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   ARTICLE   |   From Scotsman Guide Residential Edition   |   February 2012

Team Up for REO Sales

Successful distressed-property deals require collaboration

Mortgage brokers and originators who work with prospective real estate owned (REO) property buyers should know what has been done with these homes before they go on the market. A property’s maintenance can vary with servicers’ desires, the home’s location and how long the property is expected to be on the market. By understanding these maintenance issues, brokers can be sure that clients get the home they desire — and that financing isn’t stalled because of appraisal problems.

The best perspective on these issues may be held by the property-maintenance specialists hired by servicers and the listing real estate agents. By partnering with these professionals, brokers can ensure that their REO deals get funded.

One challenge with an REO property is to make it fit in with the surrounding area, while being an attractive standout. There should be no odors of mold or cigarette smoke, and any prominent stains on carpeting should be cleaned. The interior should have a fresh smell, even if from air fresheners, as long as they are not overpowering attempts to mask musty or moldy odors. These are red flags for prospective buyers.

When an REO property is on the market, servicers ultimately decide what is done to the property based on the amount of money they want to invest in the home. There are multiple solutions for these problem properties. Property-maintenance professionals often give options based on price, outcome, and both short- and long-term impacts.

When there is mold, remediation paths are reviewed. Some servicers like to have spot cleaning done; they’re not interested in a full remediation if they are aware the property is going to sell in an as-is condition. Others want a full remediation so mold does not come back. Originators, their appraisers and potential purchasers need to determine which path was taken.

Another thing to examine is the maintenance of the property’s yard. First impressions come from the front yard and entranceway, which should look appealing to potential buyers, lenders and appraisers. A property should appear welcoming on the outside not only when it is newly marketed, but also when it has been on the market for a month or more.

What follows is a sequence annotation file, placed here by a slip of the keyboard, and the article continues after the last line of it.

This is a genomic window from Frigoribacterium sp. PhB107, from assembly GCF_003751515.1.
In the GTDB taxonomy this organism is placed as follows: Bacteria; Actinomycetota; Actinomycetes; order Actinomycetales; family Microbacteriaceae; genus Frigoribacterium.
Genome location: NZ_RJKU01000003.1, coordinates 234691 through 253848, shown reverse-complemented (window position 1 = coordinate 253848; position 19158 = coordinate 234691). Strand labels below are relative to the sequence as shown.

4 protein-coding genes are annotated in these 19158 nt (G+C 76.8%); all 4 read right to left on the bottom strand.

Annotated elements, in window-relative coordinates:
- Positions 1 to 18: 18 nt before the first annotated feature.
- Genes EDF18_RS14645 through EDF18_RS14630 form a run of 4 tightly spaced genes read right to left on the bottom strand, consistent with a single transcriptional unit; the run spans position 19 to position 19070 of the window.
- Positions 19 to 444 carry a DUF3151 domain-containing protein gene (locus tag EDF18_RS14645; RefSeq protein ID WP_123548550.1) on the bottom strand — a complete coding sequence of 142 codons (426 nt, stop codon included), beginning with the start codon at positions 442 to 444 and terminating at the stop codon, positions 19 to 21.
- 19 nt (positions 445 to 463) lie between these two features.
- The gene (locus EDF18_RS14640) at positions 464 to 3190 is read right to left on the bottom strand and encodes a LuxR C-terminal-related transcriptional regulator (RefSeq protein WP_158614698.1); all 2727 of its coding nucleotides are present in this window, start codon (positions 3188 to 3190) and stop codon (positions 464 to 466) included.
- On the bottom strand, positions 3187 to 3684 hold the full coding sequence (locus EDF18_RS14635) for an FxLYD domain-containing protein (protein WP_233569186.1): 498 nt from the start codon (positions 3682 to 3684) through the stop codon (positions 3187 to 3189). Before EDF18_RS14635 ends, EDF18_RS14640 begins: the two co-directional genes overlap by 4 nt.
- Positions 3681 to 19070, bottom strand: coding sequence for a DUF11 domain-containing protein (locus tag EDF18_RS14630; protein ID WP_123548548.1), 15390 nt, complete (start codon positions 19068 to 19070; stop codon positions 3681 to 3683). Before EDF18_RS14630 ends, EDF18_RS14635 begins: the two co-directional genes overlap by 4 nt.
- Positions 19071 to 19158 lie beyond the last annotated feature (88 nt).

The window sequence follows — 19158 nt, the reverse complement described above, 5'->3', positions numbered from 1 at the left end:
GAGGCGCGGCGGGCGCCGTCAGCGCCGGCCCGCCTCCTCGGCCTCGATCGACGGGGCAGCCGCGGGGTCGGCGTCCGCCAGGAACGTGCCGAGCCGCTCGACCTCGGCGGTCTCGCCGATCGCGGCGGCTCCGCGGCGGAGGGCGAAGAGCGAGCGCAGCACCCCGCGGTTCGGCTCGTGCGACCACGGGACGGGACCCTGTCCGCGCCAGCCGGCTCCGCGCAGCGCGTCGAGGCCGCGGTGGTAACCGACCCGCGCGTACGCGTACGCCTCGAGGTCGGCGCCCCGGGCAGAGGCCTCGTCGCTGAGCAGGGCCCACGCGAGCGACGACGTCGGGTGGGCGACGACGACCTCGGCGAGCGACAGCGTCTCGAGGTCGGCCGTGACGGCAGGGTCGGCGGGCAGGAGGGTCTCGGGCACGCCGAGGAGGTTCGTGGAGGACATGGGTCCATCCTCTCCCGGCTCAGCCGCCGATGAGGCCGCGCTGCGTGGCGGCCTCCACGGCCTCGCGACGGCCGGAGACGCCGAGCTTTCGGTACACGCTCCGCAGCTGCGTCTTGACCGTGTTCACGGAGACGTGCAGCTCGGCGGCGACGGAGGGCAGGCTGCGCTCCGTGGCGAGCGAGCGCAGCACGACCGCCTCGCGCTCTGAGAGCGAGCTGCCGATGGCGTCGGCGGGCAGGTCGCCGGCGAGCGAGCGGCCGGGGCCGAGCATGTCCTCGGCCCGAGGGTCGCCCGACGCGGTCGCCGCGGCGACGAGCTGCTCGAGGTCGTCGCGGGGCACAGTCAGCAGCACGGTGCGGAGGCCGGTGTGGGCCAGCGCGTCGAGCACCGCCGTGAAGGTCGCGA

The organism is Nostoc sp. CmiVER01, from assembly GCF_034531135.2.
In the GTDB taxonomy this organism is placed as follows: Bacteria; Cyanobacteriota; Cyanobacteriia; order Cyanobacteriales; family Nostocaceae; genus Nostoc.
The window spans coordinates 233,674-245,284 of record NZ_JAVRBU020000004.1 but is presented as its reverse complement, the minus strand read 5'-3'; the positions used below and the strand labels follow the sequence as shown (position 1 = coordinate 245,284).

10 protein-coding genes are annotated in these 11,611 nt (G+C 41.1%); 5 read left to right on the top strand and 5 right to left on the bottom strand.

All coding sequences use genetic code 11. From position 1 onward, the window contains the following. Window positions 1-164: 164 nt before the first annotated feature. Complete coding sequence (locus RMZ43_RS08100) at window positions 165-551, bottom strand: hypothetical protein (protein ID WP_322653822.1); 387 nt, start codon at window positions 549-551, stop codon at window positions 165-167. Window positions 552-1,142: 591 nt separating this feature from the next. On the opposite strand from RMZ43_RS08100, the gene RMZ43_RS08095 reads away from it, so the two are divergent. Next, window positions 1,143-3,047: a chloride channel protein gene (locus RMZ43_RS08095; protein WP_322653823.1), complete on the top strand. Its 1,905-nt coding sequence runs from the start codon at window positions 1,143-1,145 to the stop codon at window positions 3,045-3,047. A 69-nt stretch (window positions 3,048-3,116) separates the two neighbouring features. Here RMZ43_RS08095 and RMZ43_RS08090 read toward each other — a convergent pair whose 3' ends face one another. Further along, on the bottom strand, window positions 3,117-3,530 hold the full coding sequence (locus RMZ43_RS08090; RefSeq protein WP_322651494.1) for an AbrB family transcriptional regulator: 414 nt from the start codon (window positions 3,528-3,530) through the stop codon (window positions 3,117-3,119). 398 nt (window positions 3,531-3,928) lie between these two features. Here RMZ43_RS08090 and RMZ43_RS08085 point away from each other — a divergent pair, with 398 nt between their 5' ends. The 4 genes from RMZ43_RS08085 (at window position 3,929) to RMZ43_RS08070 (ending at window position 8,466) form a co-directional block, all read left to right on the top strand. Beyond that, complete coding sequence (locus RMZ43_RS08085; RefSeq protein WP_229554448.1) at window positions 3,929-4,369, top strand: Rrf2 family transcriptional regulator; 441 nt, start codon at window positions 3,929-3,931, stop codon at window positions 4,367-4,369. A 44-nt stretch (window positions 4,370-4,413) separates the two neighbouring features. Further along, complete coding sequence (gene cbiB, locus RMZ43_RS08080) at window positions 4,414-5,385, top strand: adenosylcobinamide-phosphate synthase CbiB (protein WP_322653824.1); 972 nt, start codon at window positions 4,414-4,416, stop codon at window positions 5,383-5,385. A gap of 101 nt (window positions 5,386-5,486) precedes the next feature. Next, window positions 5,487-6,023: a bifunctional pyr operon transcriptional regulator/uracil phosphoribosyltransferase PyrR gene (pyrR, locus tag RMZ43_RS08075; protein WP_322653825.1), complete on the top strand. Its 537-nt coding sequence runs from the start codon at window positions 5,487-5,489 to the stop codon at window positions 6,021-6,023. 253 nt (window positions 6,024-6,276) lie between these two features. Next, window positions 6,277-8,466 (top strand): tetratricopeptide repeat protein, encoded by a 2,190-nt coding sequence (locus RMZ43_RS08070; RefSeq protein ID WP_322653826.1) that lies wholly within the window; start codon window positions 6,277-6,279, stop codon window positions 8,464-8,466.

The lawn and the home’s exterior should be well-maintained and other actions should be taken to make sure that the property is still up to par, especially for those that remain longer on the market. Such properties may need a bit more attention because they are often in mortgage-stressed neighborhoods.

Another issue to monitor is whether a home has been winterized. Typically, these are expenses that servicers try to avoid, especially if the property is being readied for marketing in spring, summer or fall. For potential buyers, their lenders and the properties’ appraisers, these steps must be taken when winter is approaching, however.

There also may be liens, fees and fines imposed on an REO property. These often are the result of code violations or emergency work performed by a municipality.

These should be resolved by the time the home is marketed, but that is not always the case. Often they can be cleared simply by bringing a home up to code, after which fines and fees may be reduced. Municipalities’ major concern is maintaining the value of REO homes and other homes in the neighborhood. They especially want vacant properties sold and occupied. Mortgage brokers and originators must ensure that there no longer are any liens, fees or fines levied on a home before purchase.

By working closely with property-preservation professionals, mortgage brokers and originators can uncover any potential issues with a property and ensure a successful REO sale.


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